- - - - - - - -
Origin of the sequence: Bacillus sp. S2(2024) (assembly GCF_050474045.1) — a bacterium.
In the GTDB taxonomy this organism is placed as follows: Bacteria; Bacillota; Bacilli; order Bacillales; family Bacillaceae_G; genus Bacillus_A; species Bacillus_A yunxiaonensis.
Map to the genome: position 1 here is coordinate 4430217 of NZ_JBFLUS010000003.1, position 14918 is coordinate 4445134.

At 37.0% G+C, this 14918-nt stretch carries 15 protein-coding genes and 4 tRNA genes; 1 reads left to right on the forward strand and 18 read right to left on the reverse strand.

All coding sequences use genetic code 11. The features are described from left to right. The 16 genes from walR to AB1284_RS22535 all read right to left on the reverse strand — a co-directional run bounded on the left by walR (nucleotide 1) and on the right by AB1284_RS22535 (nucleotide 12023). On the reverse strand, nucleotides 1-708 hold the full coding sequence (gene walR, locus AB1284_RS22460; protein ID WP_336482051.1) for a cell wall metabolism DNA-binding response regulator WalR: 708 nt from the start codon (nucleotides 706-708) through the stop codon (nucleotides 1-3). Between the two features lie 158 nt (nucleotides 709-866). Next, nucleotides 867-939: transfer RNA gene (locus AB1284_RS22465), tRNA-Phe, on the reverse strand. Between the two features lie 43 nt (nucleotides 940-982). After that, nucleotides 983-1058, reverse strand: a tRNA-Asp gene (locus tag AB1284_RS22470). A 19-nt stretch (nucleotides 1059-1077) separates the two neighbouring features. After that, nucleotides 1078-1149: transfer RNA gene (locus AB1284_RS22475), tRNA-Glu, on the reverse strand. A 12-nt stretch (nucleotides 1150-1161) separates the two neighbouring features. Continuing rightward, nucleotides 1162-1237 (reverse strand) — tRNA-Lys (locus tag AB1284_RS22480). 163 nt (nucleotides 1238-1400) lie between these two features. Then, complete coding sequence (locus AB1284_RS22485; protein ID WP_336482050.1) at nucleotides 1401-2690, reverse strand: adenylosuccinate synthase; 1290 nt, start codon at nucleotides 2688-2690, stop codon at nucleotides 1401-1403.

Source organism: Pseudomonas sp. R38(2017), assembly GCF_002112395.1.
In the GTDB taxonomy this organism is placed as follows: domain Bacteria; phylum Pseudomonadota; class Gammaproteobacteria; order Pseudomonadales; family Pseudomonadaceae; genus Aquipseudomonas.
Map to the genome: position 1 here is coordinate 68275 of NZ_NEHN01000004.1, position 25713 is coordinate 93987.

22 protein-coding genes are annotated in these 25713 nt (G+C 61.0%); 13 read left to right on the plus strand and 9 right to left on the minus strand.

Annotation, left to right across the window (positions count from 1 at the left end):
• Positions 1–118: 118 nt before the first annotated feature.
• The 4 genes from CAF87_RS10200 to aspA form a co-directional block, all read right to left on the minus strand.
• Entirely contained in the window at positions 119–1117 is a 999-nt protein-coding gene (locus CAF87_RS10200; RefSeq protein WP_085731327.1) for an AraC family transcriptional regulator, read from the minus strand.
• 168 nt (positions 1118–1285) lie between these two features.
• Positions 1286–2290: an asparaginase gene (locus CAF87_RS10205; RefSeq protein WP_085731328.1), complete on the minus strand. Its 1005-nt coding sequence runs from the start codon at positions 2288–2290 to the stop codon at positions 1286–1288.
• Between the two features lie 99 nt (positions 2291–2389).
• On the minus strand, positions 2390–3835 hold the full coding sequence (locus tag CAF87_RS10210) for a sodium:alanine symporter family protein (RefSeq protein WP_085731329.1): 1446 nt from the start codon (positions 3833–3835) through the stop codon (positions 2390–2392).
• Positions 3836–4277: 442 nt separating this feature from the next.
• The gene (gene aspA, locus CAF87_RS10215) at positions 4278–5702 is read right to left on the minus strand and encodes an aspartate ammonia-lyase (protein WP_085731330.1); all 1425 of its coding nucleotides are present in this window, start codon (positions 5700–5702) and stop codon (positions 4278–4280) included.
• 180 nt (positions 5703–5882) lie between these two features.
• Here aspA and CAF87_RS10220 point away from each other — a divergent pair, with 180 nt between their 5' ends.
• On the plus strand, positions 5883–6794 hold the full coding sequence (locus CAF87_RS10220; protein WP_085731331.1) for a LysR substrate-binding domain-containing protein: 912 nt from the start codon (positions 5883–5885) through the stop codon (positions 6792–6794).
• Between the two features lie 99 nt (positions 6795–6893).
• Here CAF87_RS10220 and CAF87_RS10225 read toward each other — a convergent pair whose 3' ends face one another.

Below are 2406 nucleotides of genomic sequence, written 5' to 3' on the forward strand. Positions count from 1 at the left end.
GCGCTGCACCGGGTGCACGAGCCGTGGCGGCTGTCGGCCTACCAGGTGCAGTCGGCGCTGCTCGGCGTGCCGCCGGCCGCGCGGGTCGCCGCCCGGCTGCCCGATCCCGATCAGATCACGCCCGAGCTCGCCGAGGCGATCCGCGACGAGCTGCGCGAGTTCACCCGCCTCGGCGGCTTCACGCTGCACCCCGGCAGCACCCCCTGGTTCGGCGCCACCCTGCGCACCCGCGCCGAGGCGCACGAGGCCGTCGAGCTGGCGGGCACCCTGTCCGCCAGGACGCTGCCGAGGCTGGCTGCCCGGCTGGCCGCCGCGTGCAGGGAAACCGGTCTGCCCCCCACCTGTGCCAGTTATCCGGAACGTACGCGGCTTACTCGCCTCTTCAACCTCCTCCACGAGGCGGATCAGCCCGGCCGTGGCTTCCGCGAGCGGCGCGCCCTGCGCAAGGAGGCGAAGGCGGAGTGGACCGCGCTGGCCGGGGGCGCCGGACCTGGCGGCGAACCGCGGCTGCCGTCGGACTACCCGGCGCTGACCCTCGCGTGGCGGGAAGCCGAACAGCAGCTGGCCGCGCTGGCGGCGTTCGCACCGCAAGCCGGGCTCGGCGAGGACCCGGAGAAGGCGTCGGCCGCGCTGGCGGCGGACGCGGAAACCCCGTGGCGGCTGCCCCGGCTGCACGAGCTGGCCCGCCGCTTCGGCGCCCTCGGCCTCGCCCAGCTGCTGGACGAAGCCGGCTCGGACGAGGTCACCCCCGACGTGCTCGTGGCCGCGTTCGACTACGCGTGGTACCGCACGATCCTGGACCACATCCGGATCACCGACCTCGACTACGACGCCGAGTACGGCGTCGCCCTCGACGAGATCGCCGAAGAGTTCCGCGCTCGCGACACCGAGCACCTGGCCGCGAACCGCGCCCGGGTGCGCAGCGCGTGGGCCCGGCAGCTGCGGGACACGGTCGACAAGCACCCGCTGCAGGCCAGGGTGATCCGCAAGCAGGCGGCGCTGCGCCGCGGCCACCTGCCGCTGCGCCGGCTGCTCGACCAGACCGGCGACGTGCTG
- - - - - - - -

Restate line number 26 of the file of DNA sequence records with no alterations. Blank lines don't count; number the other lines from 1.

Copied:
GCGCTGCACCGGGTGCACGAGCCGTGGCGGCTGTCGGCCTACCAGGTGCAGTCGGCGCTGCTCGGCGTGCCGCCGGCCGCGCGGGTCGCCGCCCGGCTGCCCGATCCCGATCAGATCACGCCCGAGCTCGCCGAGGCGATCCGCGACGAGCTGCGCGAGTTCACCCGCCTCGGCGGCTTCACGCTGCACCCCGGCAGCACCCCCTGGTTCGGCGCCACCCTGCGCACCCGCGCCGAGGCGCACGAGGCCGTCGAGCTGGCGGGCACCCTGTCCGCCAGGACGCTGCCGAGGCTGGCTGCCCGGCTGGCCGCCGCGTGCAGGGAAACCGGTCTGCCCCCCACCTGTGCCAGTTATCCGGAACGTACGCGGCTTACTCGCCTCTTCAACCTCCTCCACGAGGCGGATCAGCCCGGCCGTGGCTTCCGCGAGCGGCGCGCCCTGCGCAAGGAGGCGAAGGCGGAGTGGACCGCGCTGGCCGGGGGCGCCGGACCTGGCGGCGAACCGCGGCTGCCGTCGGACTACCCGGCGCTGACCCTCGCGTGGCGGGAAGCCGAACAGCAGCTGGCCGCGCTGGCGGCGTTCGCACCGCAAGCCGGGCTCGGCGAGGACCCGGAGAAGGCGTCGGCCGCGCTGGCGGCGGACGCGGAAACCCCGTGGCGGCTGCCCCGGCTGCACGAGCTGGCCCGCCGCTTCGGCGCCCTCGGCCTCGCCCAGCTGCTGGACGAAGCCGGCTCGGACGAGGTCACCCCCGACGTGCTCGTGGCCGCGTTCGACTACGCGTGGTACCGCACGATCCTGGACCACATCCGGATCACCGACCTCGACTACGACGCCGAGTACGGCGTCGCCCTCGACGAGATCGCCGAAGAGTTCCGCGCTCGCGACACCGAGCACCTGGCCGCGAACCGCGCCCGGGTGCGCAGCGCGTGGGCCCGGCAGCTGCGGGACACGGTCGACAAGCACCCGCTGCAGGCCAGGGTGATCCGCAAGCAGGCGGCGCTGCGCCGCGGCCACCTGCCGCTGCGCCGGCTGCTCGACCAGACCGGCGACGTGCTG